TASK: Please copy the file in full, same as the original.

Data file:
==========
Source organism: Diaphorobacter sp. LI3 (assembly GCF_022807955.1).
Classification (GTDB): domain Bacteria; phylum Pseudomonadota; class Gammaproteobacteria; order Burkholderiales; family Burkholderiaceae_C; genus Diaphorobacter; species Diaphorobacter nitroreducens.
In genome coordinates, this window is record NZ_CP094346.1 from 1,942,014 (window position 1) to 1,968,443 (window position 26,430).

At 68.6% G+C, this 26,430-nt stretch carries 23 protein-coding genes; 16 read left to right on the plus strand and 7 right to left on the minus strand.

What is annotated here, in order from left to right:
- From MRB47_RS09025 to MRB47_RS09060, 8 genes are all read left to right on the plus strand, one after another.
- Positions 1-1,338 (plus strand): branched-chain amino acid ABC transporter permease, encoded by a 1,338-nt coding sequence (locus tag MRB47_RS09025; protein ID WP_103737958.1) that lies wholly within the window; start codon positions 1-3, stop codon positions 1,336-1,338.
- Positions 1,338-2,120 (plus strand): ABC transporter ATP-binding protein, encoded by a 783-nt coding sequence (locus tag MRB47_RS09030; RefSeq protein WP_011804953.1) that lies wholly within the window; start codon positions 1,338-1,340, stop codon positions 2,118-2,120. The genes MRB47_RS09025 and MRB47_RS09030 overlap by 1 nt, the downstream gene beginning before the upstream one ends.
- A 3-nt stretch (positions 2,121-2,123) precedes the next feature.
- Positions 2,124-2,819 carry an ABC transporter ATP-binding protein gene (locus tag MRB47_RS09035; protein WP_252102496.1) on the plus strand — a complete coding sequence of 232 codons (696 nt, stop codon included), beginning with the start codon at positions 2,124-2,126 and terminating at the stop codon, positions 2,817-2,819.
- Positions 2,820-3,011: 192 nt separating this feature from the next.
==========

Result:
Source organism: Diaphorobacter sp. LI3 (assembly GCF_022807955.1).
Classification (GTDB): domain Bacteria; phylum Pseudomonadota; class Gammaproteobacteria; order Burkholderiales; family Burkholderiaceae_C; genus Diaphorobacter; species Diaphorobacter nitroreducens.
In genome coordinates, this window is record NZ_CP094346.1 from 1,942,014 (window position 1) to 1,968,443 (window position 26,430).

At 68.6% G+C, this 26,430-nt stretch carries 23 protein-coding genes; 16 read left to right on the plus strand and 7 right to left on the minus strand.

What is annotated here, in order from left to right:
- From MRB47_RS09025 to MRB47_RS09060, 8 genes are all read left to right on the plus strand, one after another.
- Positions 1-1,338 (plus strand): branched-chain amino acid ABC transporter permease, encoded by a 1,338-nt coding sequence (locus tag MRB47_RS09025; protein ID WP_103737958.1) that lies wholly within the window; start codon positions 1-3, stop codon positions 1,336-1,338.
- Positions 1,338-2,120 (plus strand): ABC transporter ATP-binding protein, encoded by a 783-nt coding sequence (locus tag MRB47_RS09030; RefSeq protein WP_011804953.1) that lies wholly within the window; start codon positions 1,338-1,340, stop codon positions 2,118-2,120. The genes MRB47_RS09025 and MRB47_RS09030 overlap by 1 nt, the downstream gene beginning before the upstream one ends.
- A 3-nt stretch (positions 2,121-2,123) precedes the next feature.
- Positions 2,124-2,819 carry an ABC transporter ATP-binding protein gene (locus tag MRB47_RS09035; protein WP_252102496.1) on the plus strand — a complete coding sequence of 232 codons (696 nt, stop codon included), beginning with the start codon at positions 2,124-2,126 and terminating at the stop codon, positions 2,817-2,819.
- Positions 2,820-3,011: 192 nt separating this feature from the next.